My grandmother Margaret Davis Evans was a wonderful woman whom we loved very much [ click here for her picture with a brief autobiography; click here for another picture ].  She was kind and gentle and we loved to go up to visit her.  When I was 9 years old, a neighbor down the street was sick with tuberculosis and nobody would care for her because she had a contagious disease.  So grandmother would visit and take care of her and caught it.  She died at the age of 66.  At the time she died Daisy, Mildred, Bud, and Lou were still living at home with grandpa.  We spent our Thanksgiving and Christmas holidays there, but after Grandma died we started going to share those holidays with Aunt May.

<<to see a picture of the daughters of Joseph J. and Margaret D. Evans in about 1912, click here.>>

  Aunt May Thomas was Mother's sister (her real name was Mary Ann Evans Thomas, born 17 April 1889) [ click here for a picture taken at the time she graduated, probably from high school ].  They were very close.  She was a wonderful woman who was active in church and also politically active in the state auxilliary.  She had 5 children; we grew up with them and were always very close to them.  She lost 3 of her children through death:  Grace, Erma, and Fay.  Grace died when she was two years old.  Erma died the night I graduated from high school; she was my good friend.  She was going to school at Stevens Heneger College and living in Salt Lake.  She came home for Christmas sick with a bad cold, which turned into some kind of respiratory infection and kept getting worse.  It caused her skin to shrivel up so that she became like an old lady.  She couldn't walk without help.  I remember going to visit her in the hospital.  Her dark hair had fallen out because of her high fever, and when it grew back it had turned red and looked like it was burned.  She said, "I don't want to die!  Please don't let me die!"  It was sad, it about killed me.  She died two days later at the age of 18.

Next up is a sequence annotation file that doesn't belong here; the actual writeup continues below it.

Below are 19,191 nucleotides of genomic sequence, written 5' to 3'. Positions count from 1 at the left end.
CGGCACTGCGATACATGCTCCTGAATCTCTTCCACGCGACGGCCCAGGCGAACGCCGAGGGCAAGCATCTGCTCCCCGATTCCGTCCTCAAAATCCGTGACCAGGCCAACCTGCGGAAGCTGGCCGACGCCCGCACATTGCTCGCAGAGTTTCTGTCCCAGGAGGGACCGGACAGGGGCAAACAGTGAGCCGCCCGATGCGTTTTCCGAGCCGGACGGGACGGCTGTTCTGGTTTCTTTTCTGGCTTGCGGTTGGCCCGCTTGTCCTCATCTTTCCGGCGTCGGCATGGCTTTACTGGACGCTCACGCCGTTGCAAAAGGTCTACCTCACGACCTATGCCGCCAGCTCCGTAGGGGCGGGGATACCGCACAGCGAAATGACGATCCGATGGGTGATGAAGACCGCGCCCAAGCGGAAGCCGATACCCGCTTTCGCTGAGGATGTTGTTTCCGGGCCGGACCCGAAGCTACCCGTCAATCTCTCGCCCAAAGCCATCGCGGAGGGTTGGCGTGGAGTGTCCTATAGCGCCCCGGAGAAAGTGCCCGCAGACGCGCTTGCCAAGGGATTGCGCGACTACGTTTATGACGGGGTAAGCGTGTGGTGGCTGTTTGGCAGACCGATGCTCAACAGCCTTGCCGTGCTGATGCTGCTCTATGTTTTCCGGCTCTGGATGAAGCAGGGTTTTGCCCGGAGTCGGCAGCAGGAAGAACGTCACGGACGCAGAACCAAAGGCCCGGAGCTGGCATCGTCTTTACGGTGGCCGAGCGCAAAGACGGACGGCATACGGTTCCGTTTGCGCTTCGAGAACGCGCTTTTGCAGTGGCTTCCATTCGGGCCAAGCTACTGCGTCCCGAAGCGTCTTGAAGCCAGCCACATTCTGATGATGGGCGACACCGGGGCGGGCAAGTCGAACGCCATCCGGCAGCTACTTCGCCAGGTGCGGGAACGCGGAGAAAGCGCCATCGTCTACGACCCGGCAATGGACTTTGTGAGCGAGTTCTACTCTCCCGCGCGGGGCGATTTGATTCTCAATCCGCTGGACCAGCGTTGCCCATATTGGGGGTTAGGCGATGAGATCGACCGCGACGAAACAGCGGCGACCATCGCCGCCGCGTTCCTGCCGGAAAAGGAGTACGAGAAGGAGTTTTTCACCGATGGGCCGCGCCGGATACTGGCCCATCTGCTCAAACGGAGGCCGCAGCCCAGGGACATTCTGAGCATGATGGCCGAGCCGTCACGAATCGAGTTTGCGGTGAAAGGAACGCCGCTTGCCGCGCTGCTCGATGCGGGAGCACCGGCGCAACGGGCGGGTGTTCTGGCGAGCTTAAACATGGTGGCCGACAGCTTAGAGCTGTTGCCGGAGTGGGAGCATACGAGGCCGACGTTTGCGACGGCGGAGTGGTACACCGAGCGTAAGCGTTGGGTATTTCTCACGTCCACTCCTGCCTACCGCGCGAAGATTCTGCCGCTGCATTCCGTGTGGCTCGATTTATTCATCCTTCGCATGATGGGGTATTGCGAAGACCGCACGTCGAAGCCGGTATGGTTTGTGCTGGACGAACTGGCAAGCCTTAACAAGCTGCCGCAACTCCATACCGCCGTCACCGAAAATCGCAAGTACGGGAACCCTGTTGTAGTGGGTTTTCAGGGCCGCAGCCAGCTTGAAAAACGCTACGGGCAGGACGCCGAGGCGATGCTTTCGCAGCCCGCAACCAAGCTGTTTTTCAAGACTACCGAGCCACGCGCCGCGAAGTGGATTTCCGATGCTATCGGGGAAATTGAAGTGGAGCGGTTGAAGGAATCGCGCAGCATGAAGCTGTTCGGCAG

I remember Aunt May saying when Erma died, "If the Lord will only save Faye I can take Erma's death!"  Four years earlier Faye had contracted tuberculosis at age 24 and was in the Sanitarium in Ogden.  She was an extremely beautiful, talented girl.  She sang beautifully in the operetta in high school 3 different years, and we were always so proud she was our cousin.  She had married Glen Hansen and they had one little boy.  In those days there was no penicillin that could be used to treat tuberculosis.  She was getting better and they operated to intentionally collapse one lung and she died on the operating table.  She died in August, just 3 months after her sister Erma.  When Faye died she left a little 4 year old boy, Allen Hansen.  He went to live with an aunt on his father's side.  He was a brilliant boy.  He went on to become an orthodontist in Chicago, he's now an LDS mission president.

  Faye's brother, Dean Thomas was Vern's age.  After he graduated from BYU during World War II, he went to work for the aircraft factories in Los Angeles.  He wanted to enlist to go into the service but the airplane company wouldn't release him.  He felt terrible about this because he felt everyone thought he was 4-F.  After the war he went to work at Hill Air Force Base at Clearfield, where he worked until he retired.  He died about a year ago and is buried in Spanish Fork Cemetery.